By Harry McCracken | Tuesday, July 14, 2009 at 2:17 am
In theory, software version numbers should be about as scintillating as as serial numbers, house numbers, channel numbers, or Vehicle Identification Numbers. You don’t get much more mundane than the practice of keeping track of a software package’s major and minor editions by assigning decimal numbers to them.
Except…version numbers long ago stopped being version numbers. Software companies started using them as marketing weapons. They tried varying methods of assigning identities to applications, such as naming them after years. They decided that numbers were too dry and substituted letters and words that were meant to be more evocative. I’m not embarrassed to admit I find ‘em interesting enough to write this article.
I cheerfully admit to using the broadest possible definition of version number in this story–hey, I’m going to discuss names that don’t involve numbers at all. I know that developers still use more formal, traditional software versioning naming conventions behind the scenes. (Windows Vista, for instance, is officially version 6.0 of Windows; Technologizer is on version 20593, but don’t ask me to explain why.)
For no particular reason, I’m going to write this as a FAQ. Even though there’s an awful lot about this topic which I just don’t know…
I wish I could tell you–actually, I’m hoping that someone reading this will be able to. I do know that the FORTRAN II programming language came along in 1958, so software developers having been using numbers to keep track of software versions for more than half a century. By the early 1970s, Unix’s developers were keeping track of its evolution using “edition” numbers–second edition, third edition, and so on–which referred to the revisions to the Unix manual.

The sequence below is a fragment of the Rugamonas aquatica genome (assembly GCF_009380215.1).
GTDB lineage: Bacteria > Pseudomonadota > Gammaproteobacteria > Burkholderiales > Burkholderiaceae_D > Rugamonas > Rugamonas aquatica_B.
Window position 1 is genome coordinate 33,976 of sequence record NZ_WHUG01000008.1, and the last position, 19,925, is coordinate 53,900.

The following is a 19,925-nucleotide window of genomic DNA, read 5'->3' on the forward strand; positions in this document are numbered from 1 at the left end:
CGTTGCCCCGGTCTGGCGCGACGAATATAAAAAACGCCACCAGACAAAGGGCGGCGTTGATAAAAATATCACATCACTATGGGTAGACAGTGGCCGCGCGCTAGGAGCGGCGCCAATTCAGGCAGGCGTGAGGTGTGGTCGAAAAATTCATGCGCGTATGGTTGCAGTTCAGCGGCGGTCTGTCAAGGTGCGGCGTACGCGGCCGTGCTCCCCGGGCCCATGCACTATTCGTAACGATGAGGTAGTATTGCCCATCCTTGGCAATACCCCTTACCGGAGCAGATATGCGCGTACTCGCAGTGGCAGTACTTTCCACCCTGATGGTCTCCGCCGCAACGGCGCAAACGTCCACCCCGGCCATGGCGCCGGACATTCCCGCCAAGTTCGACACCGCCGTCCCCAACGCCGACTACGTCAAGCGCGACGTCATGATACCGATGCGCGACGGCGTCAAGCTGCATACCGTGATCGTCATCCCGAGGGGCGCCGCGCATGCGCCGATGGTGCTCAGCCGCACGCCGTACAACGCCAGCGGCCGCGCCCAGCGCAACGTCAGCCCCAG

I’m not sure if there was a period when version numbers weren’t widely used for personal computer software, but if so, it wasn’t long. When I got into computers in 1978, standard version numbers and point releases (such as Radio Shack’s famously unusable TRS-DOS 2.1) were already part of the culture.
I’m sure that someone will top this within moments of the time I click “Publish” to push this story onto the site, but the highest version number I know of belongs to Broderbund’s The Print Shop 23, a product which (A) has been around for 27 years; (B) has received almost-yearly updates; and (C) uses a traditional version number instead of a year or other identifier.
The modern version of the Broderbund company seems to specialize in elder-statesman software: It also publishes PrintMaster Platinum 18, Mavis Beacon Teaches Typing 20, and Calendar Creator 12. It also offers something called ClickArt 1.2 Million, but in that case I’m pretty sure that the number doesn’t refer to the version.
Honorable runner-up to The Print Shop for highest version number: the legendary text editor Emacs, which has reached version 22.3.
That’s easy–at least if you ask me. It’s 5.1. Which is, of course, the version number of WordPerfect 5.1–a DOS word processor so famous, respected, and durable that it’s identifiable by its version number alone two decades after it first appeared…and people still want to use it. I don’t know of a single person who remembers it who considers it to have anything but extremely positive connotations. (WordPerfect acknowledged it was a magical number by releasing a Windows version of WordPerfect 5.1, too–even though it doesn’t make a whole lot of sense to apply a point-release version number from a product for one platform to a version for another.)